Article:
The climate is a crucial element that determines various characteristics and distributions of managed and natural systems, including hydrology and water resources, cryology, marine and freshwater ecosystems, terrestrial ecosystems, forestry and agriculture [5]. It can be explained as the phenomenon that involves changes in environmental factors such as temperature, humidity and precipitation over many years. As a result of increased temperatures, climate extremes, increased CO2 and other greenhouse gases (GHGs) as well as altered precipitation patterns, global food production is under severe threat [6]. Global warming is a serious problem facing the world today. It has reached record breaking levels as evidenced by unprecedented rates of increase in atmospheric temperature and sea level [7]. According to the World Meteorological Organisation (WMO), the world is now about one degree warmer than before widespread industrialization. The Intergovernmental Panel on Climate Change (IPCC) [7] also reported that each of the last three decades has been increasingly warmer, with the decade of the 2000s being the warmest. Based on a range of global climate models and development scenarios, it is expected that the Earth could experience global warming of 1.4 to 5.8 °C over the next century [8]. The main cause of global warming is increased concentrations of greenhouse gases in the atmosphere. The most prevalent atmospheric gases are carbon dioxide (CO2), methane (CH4), and nitrous oxide (N2O), which are caused by many anthropogenic activities including burning off the fossil fuels and land-use change [9]. Looking at the period of industrialization in the last two centuries, the concentration of greenhouse gases has increased immensely compared to the pre-industrial era [10]. Among the greenhouse gases, CO2 is the most important and the most abundant [11]. The increase in atmospheric CO2 is one of the most recorded global changes in the atmosphere in the last half century [12]. Its concentration in the atmosphere has increased dramatically to 416 ppm, against 280 ppm reported from pre-industrial period, and is likely to double in 2100 [8,13]. CO2 is considered a greenhouse gas due to its high absorbance in certain wavelengths of thermal infrared radiation emitted from the Earth’s surface. The greater the amount of atmospheric gases that absorb thermal infrared radiation from the Earth’s surface, the greater the proportion of radiation emitted from the atmosphere toward the Earth’s surface [14]. As a result, the long-wave balance of the Earth’s surface becomes less negative, while more energy is available for sensible and latent heat flux at the Earth’s surface. As more energy is available for heat flux, this leads to an increase in air temperature [15]. Changes in extreme weather and climate events have been observed since the mid-20th century. Many of these changes, which have been linked to anthropogenic influences, include a reduction in cold temperature extremes, an increased occurrence of warm temperature extremes, enhanced rates of sea level rise, and an increase in the frequency of heavy precipitation events in numerous regions. Heat waves are expected to become more frequent and last longer, and extreme precipitation events are expected to be more intense and frequent in certain areas [7]. It is very likely that the precipitation pattern will change and not be uniform. In the higher latitudes and equatorial Pacific, there appears to be an increase in mean annual precipitation. In the dry mid-latitude and subtropical regions, mean precipitation is likely to decrease, while in the wet mid-latitude regions, mean precipitation is likely to increase. Extreme precipitation events in most mid-latitude areas and humid tropical regions are likely to become more frequent and intense [7]. The United Nations (UN) and the IPCC have made numerous decisions to reduce GHGs emissions, provide financial assistance to developing countries, and improve adaptive capacity to meet the challenges posed by the harmful effects of climate change.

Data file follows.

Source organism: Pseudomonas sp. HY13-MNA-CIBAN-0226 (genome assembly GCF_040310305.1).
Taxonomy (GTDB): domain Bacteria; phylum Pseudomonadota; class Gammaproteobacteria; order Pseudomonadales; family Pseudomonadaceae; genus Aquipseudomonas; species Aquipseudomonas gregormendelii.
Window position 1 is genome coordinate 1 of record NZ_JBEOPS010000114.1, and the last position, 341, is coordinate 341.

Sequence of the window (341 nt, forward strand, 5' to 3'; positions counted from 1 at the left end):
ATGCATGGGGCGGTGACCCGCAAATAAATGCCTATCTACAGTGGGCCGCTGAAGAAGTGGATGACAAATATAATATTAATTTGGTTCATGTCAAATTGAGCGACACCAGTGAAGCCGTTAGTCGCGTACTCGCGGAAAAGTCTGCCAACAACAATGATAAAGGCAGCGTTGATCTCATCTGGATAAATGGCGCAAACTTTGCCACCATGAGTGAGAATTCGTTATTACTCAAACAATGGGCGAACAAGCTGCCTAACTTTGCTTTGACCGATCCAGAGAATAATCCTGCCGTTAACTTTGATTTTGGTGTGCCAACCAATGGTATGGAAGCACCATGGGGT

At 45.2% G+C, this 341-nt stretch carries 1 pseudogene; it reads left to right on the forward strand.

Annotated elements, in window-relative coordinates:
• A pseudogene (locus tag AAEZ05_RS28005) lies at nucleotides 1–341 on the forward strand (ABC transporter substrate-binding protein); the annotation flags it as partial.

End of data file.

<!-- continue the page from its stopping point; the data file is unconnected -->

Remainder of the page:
2.1. Impact of Climate Change on Crop Production